Obama's Public Finance Flip-flop

The Illinois senator has a finance credibility problem.

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Which two senators, now running for president, promised last year to accept public financing if the other party's nominee did so as well?

Which one is sticking by his promise and which is not?

Sen. Hillary Clinton never promised to take public financing if she clinched the Democratic nomination. Sens. Barack Obama and John McCain did, provided the other would do so as well. McCain is sticking to his promise. Obama is dancing around his.

Obama declared this week that he has created a "parallel public financing system." Come again? Let him explain: Under parallel public financing, "the American people decide if they want to support a campaign, they can get on the Internet and finance it."

Up to this moment, "public" financing has meant taking money from the federal government for the general presidential election. Obama's new system is public, because "the public" sends him the money.

Of course, it behooves McCain to accept federal funding, and it would hurt Obama to do so, as Obama is amassing record donations: "Obama, the front-runner for the Democratic nomination, has amassed $234 million — three times more than Republican McCain has raised," Bloomberg reported. "That puts Obama on the verge of shattering the fundraising mark set by President George W. Bush in 2004."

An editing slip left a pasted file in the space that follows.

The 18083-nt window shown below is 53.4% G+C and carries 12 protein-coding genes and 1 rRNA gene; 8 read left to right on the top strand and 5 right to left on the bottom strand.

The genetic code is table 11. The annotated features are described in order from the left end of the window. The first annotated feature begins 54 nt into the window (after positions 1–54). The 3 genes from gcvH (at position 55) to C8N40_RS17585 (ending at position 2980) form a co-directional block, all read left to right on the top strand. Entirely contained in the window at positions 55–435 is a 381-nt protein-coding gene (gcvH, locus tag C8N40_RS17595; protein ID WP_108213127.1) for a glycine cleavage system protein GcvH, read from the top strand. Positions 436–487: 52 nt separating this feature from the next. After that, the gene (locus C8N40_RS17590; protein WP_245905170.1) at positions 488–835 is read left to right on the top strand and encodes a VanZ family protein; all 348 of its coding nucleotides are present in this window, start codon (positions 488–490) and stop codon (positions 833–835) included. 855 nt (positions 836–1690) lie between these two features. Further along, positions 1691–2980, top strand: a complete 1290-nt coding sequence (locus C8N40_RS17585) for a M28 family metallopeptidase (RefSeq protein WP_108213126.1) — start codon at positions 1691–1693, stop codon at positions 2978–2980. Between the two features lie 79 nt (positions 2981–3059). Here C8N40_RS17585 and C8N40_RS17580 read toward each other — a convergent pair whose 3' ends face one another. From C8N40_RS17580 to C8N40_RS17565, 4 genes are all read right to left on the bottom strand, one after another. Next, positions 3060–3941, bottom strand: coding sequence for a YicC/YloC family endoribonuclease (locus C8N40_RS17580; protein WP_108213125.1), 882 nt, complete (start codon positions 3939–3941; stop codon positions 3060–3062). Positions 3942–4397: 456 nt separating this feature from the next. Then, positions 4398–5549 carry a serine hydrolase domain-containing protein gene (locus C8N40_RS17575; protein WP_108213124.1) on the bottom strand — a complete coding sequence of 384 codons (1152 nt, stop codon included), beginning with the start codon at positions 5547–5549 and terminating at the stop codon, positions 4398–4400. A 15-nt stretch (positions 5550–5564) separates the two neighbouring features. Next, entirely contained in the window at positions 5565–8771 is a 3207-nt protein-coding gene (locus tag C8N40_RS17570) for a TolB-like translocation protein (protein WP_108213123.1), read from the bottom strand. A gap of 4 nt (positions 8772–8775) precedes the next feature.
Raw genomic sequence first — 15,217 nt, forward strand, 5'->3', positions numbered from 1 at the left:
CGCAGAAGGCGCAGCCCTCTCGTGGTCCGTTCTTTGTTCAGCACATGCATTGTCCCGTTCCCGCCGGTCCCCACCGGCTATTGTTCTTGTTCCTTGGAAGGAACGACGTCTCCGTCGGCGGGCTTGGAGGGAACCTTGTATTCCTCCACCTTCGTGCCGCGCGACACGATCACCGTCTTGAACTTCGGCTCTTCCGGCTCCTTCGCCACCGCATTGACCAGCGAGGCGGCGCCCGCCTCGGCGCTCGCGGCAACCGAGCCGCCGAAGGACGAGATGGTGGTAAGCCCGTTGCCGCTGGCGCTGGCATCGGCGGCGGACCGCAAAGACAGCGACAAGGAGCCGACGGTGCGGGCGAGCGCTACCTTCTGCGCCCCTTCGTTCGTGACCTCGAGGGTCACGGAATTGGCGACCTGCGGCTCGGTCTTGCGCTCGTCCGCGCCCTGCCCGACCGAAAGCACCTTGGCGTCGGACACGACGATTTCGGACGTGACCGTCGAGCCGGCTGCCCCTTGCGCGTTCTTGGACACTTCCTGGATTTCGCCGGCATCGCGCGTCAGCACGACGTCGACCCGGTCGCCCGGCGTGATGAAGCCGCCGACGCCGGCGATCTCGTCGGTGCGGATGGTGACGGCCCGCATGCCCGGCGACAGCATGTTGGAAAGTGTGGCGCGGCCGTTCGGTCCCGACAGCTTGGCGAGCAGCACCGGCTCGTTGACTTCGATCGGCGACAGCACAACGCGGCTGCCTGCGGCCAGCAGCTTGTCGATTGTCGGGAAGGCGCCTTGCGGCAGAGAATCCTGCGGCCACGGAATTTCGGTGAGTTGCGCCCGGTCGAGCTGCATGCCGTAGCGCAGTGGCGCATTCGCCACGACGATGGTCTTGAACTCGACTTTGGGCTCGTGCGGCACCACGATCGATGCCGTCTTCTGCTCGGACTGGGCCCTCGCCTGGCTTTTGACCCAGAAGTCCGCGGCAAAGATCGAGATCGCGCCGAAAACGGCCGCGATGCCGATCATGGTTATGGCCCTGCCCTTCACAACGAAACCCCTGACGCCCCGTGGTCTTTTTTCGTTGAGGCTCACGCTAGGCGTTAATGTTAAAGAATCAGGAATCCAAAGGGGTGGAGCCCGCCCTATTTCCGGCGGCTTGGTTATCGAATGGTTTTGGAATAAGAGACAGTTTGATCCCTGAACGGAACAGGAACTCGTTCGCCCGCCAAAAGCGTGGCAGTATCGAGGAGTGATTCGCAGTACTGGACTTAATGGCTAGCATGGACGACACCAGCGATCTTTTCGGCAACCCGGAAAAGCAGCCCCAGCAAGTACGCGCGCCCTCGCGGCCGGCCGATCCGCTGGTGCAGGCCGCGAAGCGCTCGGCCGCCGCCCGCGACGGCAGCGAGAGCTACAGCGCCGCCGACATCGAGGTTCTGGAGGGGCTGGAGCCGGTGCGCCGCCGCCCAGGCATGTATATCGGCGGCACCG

Not all of Obama's support comes from the little donor he touts with increasing frequency. "Industry PACs may not give directly to his campaign, but employees of industries may do so, and many of his contributors have come from executives and their spouses," the Wall Street Journal noted. "For example, Mr. Obama leads all candidates in donations from the pharmaceutical industry and commercial banks, among other industries."

The New York Times reported earlier this year, for example, that while Obama did not accept money from nuclear industry lobbyists, he did take nearly a quarter-million dollars from Exelon's top executives. Exelon is the largest supplier of nuclear power in the nation, and it failed to disclose radiation leaks at one of its Illinois plants in 2006. And, the paper reported, while Obama initially sponsored legislation requiring that all nuclear power companies disclose such leaks, he eventually modified it to satisfy Exelon, Senate Republicans, and nuclear regulators. (The bill eventually died from parliamentary wrangling.)

If he accepts money from its executives, while watering down antinuclear legislation, what's the difference between that and accepting money from lobbyists?

Arguably, none.